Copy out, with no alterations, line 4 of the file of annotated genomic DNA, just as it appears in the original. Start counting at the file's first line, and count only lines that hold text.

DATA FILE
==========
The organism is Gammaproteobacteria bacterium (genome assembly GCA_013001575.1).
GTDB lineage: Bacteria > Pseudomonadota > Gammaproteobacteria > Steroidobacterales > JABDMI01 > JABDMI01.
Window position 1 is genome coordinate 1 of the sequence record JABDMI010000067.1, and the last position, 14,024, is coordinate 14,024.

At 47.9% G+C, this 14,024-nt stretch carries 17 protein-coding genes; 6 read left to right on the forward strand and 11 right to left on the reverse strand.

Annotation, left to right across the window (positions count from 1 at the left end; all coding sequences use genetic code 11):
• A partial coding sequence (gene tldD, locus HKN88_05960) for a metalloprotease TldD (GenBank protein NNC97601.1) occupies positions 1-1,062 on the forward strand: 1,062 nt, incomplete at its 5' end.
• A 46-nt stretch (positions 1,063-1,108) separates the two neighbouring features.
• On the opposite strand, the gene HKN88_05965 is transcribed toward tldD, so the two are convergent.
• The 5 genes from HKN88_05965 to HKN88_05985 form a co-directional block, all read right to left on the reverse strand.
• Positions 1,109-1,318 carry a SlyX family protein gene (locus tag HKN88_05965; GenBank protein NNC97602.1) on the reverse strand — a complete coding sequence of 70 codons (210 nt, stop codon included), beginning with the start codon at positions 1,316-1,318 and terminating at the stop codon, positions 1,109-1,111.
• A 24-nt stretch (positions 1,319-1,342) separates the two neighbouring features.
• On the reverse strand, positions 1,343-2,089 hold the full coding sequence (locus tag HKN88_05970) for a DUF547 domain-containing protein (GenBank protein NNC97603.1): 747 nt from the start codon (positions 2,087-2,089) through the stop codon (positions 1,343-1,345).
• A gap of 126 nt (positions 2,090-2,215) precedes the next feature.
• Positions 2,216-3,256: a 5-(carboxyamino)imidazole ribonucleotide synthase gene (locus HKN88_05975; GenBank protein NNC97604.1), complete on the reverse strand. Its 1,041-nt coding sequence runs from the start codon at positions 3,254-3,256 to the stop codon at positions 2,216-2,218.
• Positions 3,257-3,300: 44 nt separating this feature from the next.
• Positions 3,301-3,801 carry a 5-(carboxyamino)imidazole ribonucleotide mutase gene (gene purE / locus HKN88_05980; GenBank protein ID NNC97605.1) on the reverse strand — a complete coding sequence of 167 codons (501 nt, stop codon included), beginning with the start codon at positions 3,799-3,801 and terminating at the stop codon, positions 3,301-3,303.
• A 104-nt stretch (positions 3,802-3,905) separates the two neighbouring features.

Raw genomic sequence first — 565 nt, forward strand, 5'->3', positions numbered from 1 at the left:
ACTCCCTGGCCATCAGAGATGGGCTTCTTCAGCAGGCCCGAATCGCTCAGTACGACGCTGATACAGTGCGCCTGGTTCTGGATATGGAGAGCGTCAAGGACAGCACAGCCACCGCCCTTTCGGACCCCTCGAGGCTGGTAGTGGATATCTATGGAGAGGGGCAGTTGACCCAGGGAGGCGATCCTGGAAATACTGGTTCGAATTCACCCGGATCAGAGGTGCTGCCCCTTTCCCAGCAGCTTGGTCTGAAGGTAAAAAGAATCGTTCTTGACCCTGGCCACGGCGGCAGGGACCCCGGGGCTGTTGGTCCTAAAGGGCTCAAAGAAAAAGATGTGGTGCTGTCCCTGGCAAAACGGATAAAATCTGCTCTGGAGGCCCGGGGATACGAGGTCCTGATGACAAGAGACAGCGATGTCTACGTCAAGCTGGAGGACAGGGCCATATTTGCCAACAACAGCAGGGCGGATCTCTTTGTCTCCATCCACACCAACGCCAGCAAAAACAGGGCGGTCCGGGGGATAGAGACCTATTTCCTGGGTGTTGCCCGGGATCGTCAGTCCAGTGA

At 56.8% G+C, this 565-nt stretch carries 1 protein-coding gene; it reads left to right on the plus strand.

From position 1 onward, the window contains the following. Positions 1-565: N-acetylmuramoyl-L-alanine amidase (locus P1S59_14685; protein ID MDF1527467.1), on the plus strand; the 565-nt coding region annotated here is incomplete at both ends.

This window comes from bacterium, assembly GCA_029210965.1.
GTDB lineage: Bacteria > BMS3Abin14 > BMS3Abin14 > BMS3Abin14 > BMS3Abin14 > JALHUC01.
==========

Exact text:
At 47.9% G+C, this 14,024-nt stretch carries 17 protein-coding genes; 6 read left to right on the forward strand and 11 right to left on the reverse strand.